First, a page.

April 27, 1915. "On various dates from March 24, 1916, to July 21, 1916, general attachments were filed in the registry at East Cambridge against all the real estate of Mrs. Robertson in the County of Middlesex. On July 21, 1916, two special attachments were made on the property of said Robertson, the title of which was in the name of Zebina L. Raymond. On November 22, 1916, she was adjudicated bankrupt upon an involuntary petition filed July 22, 1916. The defendant Cavanaugh is trustee in bankruptcy of her estate. By order of the court in bankruptcy, dated May 16, 1918, upon a petition filed without notice to creditors, the trustee was authorized to preserve for the benefit of the bankrupt estate the liens of the attaching creditors. The amount due, if any, upon, and the validity of these attachments, is to be determined hereafter, if it becomes material." The bill was filed November 2, 1918.

It is the settled rule that the decree of reformation takes effect from and relates back to the day of the first execution of the reformed instrument, except as to purchasers for value without notice and those standing in similar relations. It is contended that attachment creditors cannot stand in the relation of bona fide purchasers for value without notice. However the law may be elsewhere it is settled in this Commonwealth that "An attaching creditor stands in the position of a purchaser for value, and, as a deed duly recorded takes precedence of a prior deed unrecorded, so an attachment, when duly made, has the effect of a prior purchase and takes precedence of a prior unrecorded deed." Woodward v. Sartwell, 129 Mass. 210, 212. Hughes v. Williams, 218 Mass. 448.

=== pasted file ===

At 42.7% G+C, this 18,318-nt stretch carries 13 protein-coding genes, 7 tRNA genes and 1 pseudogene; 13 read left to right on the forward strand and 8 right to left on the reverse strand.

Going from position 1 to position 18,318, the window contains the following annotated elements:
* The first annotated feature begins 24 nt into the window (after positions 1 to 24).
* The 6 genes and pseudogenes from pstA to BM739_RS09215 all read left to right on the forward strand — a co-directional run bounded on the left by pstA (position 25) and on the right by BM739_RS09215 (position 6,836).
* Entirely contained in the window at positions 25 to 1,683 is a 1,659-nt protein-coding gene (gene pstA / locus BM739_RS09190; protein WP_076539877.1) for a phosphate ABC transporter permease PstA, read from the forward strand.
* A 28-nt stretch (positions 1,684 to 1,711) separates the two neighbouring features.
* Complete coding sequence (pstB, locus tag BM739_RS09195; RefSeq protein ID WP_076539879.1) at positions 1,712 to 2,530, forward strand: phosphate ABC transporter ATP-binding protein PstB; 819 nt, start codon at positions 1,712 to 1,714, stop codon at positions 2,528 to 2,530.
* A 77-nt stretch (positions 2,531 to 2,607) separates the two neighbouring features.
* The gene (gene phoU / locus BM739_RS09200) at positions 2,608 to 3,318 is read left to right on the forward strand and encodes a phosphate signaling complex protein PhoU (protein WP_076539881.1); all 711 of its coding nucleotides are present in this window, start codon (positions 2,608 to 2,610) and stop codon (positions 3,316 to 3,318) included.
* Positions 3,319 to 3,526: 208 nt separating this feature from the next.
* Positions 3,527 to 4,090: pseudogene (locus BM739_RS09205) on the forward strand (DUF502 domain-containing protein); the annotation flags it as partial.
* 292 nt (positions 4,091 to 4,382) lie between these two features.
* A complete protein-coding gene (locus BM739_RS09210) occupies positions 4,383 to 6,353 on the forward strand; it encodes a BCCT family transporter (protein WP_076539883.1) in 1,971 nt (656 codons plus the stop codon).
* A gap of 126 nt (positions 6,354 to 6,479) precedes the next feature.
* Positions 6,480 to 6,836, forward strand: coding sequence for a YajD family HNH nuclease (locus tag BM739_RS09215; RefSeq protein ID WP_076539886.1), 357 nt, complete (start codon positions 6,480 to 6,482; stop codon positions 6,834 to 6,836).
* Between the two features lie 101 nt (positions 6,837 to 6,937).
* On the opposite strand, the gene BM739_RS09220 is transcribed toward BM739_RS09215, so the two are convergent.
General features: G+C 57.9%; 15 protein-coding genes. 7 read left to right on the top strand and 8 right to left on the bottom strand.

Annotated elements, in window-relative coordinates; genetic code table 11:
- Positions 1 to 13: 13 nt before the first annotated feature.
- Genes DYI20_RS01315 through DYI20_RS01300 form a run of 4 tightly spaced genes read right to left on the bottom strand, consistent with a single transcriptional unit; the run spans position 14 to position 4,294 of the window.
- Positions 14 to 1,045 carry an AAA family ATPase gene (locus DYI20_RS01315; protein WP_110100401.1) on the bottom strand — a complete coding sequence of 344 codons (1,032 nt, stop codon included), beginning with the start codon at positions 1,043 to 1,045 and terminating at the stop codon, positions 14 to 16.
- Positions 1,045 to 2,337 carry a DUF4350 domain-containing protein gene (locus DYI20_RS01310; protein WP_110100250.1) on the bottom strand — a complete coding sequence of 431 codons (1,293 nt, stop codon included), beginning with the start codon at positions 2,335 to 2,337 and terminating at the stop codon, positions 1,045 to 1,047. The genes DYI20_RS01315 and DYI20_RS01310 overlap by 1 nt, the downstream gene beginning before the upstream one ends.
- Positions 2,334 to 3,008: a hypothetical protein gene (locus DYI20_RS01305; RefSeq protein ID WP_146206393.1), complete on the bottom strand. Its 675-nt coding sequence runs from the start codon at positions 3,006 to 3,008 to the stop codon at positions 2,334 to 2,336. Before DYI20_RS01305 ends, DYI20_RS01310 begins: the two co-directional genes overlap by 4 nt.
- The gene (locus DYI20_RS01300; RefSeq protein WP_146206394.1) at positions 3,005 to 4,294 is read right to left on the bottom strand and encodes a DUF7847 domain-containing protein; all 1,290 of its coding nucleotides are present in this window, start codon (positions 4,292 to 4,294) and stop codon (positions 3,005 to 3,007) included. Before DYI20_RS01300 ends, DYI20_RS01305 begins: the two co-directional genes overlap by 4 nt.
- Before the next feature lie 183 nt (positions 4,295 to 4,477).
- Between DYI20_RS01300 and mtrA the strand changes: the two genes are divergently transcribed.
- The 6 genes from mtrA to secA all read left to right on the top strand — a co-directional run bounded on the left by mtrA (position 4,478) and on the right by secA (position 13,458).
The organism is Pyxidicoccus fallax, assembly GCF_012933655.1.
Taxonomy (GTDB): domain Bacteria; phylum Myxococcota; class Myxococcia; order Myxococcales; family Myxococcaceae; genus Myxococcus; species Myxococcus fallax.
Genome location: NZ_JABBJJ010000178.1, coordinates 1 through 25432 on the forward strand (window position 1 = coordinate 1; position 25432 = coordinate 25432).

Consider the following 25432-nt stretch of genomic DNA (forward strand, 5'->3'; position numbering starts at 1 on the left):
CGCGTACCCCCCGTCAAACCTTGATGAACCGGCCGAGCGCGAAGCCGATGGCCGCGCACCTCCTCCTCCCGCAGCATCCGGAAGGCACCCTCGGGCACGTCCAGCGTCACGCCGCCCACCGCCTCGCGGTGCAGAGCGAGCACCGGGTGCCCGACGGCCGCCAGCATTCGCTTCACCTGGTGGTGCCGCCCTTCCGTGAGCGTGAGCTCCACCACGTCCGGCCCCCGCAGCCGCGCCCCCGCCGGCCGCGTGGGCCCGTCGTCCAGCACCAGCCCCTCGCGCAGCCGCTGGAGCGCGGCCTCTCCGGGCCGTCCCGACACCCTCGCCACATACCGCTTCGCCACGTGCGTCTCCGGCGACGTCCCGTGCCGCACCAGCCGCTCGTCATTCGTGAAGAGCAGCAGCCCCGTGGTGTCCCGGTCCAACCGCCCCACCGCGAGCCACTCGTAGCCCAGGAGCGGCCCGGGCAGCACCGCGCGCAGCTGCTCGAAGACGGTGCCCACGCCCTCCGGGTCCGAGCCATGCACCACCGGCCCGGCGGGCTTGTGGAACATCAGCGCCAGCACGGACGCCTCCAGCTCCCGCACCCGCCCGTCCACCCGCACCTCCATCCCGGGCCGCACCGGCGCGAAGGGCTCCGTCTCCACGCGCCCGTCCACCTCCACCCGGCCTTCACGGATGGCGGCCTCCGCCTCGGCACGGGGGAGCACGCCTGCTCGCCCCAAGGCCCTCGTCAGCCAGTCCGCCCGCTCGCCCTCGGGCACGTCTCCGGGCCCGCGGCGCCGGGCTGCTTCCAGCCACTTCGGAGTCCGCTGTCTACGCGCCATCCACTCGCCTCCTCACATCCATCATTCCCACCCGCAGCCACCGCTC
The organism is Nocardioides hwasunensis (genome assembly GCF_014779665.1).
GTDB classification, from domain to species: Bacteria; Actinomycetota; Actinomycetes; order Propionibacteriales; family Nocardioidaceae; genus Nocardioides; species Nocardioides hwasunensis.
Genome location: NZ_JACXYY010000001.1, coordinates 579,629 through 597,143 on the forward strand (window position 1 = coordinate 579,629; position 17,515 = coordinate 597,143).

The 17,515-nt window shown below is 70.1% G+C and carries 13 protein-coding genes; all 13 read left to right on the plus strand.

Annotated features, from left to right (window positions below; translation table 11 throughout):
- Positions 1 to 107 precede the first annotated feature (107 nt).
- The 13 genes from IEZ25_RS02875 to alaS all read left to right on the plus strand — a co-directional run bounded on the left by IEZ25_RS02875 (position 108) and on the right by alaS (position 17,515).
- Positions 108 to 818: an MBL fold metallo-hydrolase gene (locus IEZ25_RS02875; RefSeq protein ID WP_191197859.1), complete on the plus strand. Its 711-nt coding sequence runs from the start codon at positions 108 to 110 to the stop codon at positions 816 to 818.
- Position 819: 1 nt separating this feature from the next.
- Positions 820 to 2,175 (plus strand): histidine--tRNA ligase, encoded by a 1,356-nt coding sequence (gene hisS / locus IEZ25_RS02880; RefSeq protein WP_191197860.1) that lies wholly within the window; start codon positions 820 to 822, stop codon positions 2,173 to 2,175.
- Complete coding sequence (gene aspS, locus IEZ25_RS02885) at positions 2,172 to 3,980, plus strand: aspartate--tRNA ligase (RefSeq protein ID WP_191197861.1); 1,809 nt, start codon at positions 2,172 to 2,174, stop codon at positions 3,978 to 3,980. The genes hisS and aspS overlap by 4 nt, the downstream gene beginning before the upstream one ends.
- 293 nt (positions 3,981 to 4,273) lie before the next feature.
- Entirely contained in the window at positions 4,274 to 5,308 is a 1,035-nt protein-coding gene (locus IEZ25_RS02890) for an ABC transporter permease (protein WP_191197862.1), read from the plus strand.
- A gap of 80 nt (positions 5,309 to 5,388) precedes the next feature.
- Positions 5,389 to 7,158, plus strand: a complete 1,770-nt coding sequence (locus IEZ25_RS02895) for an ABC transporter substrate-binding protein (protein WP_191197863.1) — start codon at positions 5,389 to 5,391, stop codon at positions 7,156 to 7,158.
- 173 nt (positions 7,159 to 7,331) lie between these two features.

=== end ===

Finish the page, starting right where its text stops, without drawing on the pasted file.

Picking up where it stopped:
It follows in accordance with the terms of the report that a decree is to be entered that the mortgage be reformed, subject to the liens preserved by the defendant trustee in such sum as is determined hereafter, and without costs to either party.

Decree accordingly.